Wednesday, 4 October 2017: 12:20
Chesapeake H (Gaylord National Resort and Convention Center)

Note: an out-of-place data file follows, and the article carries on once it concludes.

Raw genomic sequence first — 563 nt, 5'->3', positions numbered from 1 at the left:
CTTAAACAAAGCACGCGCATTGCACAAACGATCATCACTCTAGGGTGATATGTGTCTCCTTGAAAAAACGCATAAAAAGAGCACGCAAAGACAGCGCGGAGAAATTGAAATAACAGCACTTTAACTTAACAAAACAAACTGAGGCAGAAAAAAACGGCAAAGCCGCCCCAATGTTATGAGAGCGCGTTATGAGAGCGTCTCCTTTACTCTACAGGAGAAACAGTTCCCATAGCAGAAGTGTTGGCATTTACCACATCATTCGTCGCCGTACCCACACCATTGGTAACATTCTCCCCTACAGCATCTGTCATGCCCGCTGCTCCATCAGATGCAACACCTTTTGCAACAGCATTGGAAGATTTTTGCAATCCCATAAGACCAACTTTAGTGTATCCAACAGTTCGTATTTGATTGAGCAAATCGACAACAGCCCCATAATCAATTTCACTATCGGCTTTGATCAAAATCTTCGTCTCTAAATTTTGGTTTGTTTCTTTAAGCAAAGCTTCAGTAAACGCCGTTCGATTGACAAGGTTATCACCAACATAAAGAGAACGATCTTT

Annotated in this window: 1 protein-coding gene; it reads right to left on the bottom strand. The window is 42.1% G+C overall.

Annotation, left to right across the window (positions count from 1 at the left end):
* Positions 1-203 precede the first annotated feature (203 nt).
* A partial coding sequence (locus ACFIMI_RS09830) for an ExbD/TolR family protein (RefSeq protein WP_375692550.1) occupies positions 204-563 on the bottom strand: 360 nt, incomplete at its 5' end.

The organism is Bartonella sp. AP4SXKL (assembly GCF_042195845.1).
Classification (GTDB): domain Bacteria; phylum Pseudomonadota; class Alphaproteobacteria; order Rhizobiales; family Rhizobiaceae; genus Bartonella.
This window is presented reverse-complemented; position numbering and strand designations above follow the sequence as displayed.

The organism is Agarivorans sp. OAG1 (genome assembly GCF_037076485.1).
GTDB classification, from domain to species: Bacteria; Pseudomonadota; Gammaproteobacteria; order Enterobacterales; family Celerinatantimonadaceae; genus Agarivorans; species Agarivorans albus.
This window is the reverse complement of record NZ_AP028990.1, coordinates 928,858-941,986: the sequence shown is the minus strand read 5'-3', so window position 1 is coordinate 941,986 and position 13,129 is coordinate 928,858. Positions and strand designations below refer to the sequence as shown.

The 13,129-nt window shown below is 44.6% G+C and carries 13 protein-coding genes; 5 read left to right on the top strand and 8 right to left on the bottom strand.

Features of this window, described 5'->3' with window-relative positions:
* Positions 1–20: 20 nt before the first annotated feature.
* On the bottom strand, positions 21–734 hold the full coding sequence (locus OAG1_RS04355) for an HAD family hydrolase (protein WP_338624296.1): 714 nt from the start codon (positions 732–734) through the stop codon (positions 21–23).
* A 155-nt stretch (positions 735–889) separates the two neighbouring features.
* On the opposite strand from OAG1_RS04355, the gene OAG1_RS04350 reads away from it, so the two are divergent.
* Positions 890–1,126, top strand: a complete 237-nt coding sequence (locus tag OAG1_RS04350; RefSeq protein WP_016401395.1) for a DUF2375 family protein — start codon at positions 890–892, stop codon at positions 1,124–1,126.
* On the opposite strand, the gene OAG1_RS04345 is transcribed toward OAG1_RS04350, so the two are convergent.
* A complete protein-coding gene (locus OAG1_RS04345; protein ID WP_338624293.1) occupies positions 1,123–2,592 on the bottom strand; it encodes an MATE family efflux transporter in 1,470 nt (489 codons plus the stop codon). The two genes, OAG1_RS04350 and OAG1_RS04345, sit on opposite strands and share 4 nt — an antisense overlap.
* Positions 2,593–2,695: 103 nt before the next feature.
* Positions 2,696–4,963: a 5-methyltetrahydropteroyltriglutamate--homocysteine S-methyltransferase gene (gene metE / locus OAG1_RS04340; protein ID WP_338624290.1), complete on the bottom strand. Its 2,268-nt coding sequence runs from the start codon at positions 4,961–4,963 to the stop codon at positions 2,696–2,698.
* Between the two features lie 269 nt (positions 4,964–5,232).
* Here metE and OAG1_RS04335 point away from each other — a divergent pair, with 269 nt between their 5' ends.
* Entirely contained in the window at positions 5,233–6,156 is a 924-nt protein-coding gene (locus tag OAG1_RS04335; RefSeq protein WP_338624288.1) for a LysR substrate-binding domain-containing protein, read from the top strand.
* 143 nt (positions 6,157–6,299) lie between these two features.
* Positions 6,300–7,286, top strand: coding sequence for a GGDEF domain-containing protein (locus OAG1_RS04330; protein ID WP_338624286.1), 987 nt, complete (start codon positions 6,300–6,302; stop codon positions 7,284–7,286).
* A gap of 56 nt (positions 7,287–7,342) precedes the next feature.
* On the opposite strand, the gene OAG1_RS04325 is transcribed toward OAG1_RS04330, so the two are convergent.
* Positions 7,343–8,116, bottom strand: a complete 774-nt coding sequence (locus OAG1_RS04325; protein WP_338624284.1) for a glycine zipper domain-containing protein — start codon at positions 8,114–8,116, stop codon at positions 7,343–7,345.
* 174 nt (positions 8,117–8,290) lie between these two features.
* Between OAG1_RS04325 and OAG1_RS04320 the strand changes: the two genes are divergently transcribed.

PbSe films with highly periodic nanoscale features were deposited over macroscale areas by utilizing a completely template-free photoelectrochemical deposition technique wherein the nature of the illumination directs the resultant material morphology. Highly-anisotropic lamellae were produced using linearly polarized light and the lamellae were oriented along the polarization axis; the pitch and width of these nanoscale features was observed to scale with the illumination wavelength. The deposition was simulated using a finite-difference time domain method to model light absorption and a Monte Carlo method for mass addition and the results of the simulation successfully reproduced the experimentally observed morphologies. The generation of polycrystalline PbSe was confirmed by energy dispersive X-ray spectroscopy and X-ray diffraction. Complete nanoscale patterning over square centimeter areas required only several minutes. Moreover, films were deposited from aqueous solution using oxidized precursors at room temperature and no lithographic processing or photomasks were utilized nor needed. Thus, this technique offers a method by which nanostructured semiconducting materials can be generated rapidly via a bottom-up approach capitalizing on the self-optimization of the material growth to maximize interfacial light absorption. Extension of this technique to generate other IV-VI as well as II-VI semiconductors is currently being explored.